Monday, January 20, 2014

Tips for Saving a Project in Trouble

Projects run into trouble every day, but when it’s your project, your job and your reputation on the line, it can seem like a very big deal.
So what action should you take, and when?

Todd C. Williams, author of “Rescue the Problem Project,” recently spoke with Anita Bruzzese about how to save a project that appears headed for disaster.
AB: In your experience, what’s the most common way a project runs into trouble?
    TCW: The biggest issue is lack of alignment to the strategic goals of the organization. This can take many forms. For instance, the most common form is a project trying to add some new capability or product for a company, but they are trying to build everything into the delivery—boiling the ocean, so to speak. They will run out of allotted time. Project proponents argue that the project is critical to the strategy, but they ignore the actual goals. If you have “extra” scope – functions and features that are non-essential to the delivery – the risk in the project increases and it will overrun its budget and delivery date. The project should be trimmed to the essential deliverables.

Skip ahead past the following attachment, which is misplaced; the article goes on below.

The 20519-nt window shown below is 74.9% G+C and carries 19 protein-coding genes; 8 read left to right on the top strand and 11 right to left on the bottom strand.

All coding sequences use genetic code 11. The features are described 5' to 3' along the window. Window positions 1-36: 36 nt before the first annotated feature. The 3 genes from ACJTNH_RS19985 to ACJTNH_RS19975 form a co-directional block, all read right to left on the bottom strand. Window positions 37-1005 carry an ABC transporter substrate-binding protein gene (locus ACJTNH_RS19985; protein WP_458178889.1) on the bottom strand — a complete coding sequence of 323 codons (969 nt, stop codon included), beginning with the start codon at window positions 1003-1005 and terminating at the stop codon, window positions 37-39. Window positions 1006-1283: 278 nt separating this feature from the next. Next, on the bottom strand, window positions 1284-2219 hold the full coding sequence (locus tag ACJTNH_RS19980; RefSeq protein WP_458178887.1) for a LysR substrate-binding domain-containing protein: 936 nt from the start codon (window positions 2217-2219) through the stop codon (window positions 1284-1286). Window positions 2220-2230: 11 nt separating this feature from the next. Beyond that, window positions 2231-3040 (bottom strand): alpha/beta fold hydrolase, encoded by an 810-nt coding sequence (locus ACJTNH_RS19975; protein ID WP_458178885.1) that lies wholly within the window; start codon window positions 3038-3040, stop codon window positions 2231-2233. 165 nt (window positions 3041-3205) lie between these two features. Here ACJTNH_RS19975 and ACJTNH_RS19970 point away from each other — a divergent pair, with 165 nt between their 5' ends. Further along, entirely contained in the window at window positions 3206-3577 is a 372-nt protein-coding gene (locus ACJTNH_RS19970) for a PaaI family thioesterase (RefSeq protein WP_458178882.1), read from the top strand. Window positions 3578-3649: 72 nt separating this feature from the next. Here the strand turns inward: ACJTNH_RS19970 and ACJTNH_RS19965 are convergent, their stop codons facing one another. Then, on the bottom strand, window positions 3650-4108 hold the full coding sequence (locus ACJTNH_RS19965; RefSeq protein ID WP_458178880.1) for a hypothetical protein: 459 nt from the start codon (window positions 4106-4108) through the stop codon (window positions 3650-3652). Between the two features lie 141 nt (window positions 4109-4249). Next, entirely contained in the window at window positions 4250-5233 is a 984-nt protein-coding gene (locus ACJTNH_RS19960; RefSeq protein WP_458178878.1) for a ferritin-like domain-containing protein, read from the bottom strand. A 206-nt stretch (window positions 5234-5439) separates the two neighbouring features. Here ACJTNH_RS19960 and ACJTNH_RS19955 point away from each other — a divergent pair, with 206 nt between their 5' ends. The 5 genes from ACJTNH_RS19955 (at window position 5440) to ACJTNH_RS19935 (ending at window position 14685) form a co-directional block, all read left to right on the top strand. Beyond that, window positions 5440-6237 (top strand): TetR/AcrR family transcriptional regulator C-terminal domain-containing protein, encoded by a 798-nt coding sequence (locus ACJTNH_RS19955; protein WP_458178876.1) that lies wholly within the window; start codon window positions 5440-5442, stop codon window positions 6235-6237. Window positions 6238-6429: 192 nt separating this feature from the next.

Projects also can be misaligned if they are someone’s pet project and were part of the strategy at one time, but then the company was bought by another company. Or business conditions change, obviating the need for the project.
It is really the responsibility of management to see and correct this. When they don’t, the problems get out of hand.  Someone needs to make sure projects are focused on what is critical.  Once you start adding a “little thing” here and a little “thing there,” you are stealing resources from other projects. It slowly amplifies and the scope is out of control, hurting the entire organization.
AB: Why does it seem that projects get into such serious trouble before anyone reacts?
    TCW: There are two primary causes for this phenomena: 1) project team members are slow to report issues, usually because they think they can fix it or they fear reprimand; and 2) executives wait too long to declare the project in trouble, (read more here)

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